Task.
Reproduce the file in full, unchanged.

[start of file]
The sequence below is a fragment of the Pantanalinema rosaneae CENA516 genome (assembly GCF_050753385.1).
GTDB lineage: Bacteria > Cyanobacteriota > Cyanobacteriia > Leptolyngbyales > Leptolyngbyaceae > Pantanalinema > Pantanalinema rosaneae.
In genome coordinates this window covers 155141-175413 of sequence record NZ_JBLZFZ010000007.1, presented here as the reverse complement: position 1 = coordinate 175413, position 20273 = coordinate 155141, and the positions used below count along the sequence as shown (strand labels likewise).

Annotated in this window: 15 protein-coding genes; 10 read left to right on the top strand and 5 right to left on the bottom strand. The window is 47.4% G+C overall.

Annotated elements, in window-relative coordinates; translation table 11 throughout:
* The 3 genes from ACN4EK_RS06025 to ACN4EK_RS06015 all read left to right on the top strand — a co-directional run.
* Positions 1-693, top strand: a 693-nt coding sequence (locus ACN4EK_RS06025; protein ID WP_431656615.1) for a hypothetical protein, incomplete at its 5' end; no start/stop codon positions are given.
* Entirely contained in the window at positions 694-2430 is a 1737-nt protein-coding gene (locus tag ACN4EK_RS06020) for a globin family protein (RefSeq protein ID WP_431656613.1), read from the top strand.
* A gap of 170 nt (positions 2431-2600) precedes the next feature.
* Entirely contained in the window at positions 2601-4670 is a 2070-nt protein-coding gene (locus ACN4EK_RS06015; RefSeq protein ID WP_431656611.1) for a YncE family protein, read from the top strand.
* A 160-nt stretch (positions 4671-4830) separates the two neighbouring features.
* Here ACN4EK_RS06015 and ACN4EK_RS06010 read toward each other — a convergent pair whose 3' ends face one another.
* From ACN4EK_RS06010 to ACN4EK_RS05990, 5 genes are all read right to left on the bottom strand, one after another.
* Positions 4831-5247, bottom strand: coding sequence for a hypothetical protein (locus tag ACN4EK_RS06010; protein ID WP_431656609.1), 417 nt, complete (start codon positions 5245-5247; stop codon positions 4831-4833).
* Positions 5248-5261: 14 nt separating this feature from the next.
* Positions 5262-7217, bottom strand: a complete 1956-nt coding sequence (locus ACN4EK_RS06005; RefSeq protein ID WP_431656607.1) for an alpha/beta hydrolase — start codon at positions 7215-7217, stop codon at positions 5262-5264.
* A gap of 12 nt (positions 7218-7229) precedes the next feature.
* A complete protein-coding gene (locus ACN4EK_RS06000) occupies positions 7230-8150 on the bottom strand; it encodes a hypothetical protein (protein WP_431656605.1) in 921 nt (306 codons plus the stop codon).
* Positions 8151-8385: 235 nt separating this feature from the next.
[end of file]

The sequence below is a fragment of the Pantanalinema rosaneae CENA516 genome (assembly GCF_050753385.1).
GTDB lineage: Bacteria > Cyanobacteriota > Cyanobacteriia > Leptolyngbyales > Leptolyngbyaceae > Pantanalinema > Pantanalinema rosaneae.
In genome coordinates this window covers 155141-175413 of sequence record NZ_JBLZFZ010000007.1, presented here as the reverse complement: position 1 = coordinate 175413, position 20273 = coordinate 155141, and the positions used below count along the sequence as shown (strand labels likewise).

Annotated in this window: 15 protein-coding genes; 10 read left to right on the top strand and 5 right to left on the bottom strand. The window is 47.4% G+C overall.

Annotated elements, in window-relative coordinates; translation table 11 throughout:
* The 3 genes from ACN4EK_RS06025 to ACN4EK_RS06015 all read left to right on the top strand — a co-directional run.
* Positions 1-693, top strand: a 693-nt coding sequence (locus ACN4EK_RS06025; protein ID WP_431656615.1) for a hypothetical protein, incomplete at its 5' end; no start/stop codon positions are given.
* Entirely contained in the window at positions 694-2430 is a 1737-nt protein-coding gene (locus tag ACN4EK_RS06020) for a globin family protein (RefSeq protein ID WP_431656613.1), read from the top strand.
* A gap of 170 nt (positions 2431-2600) precedes the next feature.
* Entirely contained in the window at positions 2601-4670 is a 2070-nt protein-coding gene (locus ACN4EK_RS06015; RefSeq protein ID WP_431656611.1) for a YncE family protein, read from the top strand.
* A 160-nt stretch (positions 4671-4830) separates the two neighbouring features.
* Here ACN4EK_RS06015 and ACN4EK_RS06010 read toward each other — a convergent pair whose 3' ends face one another.
* From ACN4EK_RS06010 to ACN4EK_RS05990, 5 genes are all read right to left on the bottom strand, one after another.
* Positions 4831-5247, bottom strand: coding sequence for a hypothetical protein (locus tag ACN4EK_RS06010; protein ID WP_431656609.1), 417 nt, complete (start codon positions 5245-5247; stop codon positions 4831-4833).
* Positions 5248-5261: 14 nt separating this feature from the next.
* Positions 5262-7217, bottom strand: a complete 1956-nt coding sequence (locus ACN4EK_RS06005; RefSeq protein ID WP_431656607.1) for an alpha/beta hydrolase — start codon at positions 7215-7217, stop codon at positions 5262-5264.
* A gap of 12 nt (positions 7218-7229) precedes the next feature.
* A complete protein-coding gene (locus ACN4EK_RS06000) occupies positions 7230-8150 on the bottom strand; it encodes a hypothetical protein (protein WP_431656605.1) in 921 nt (306 codons plus the stop codon).
* Positions 8151-8385: 235 nt separating this feature from the next.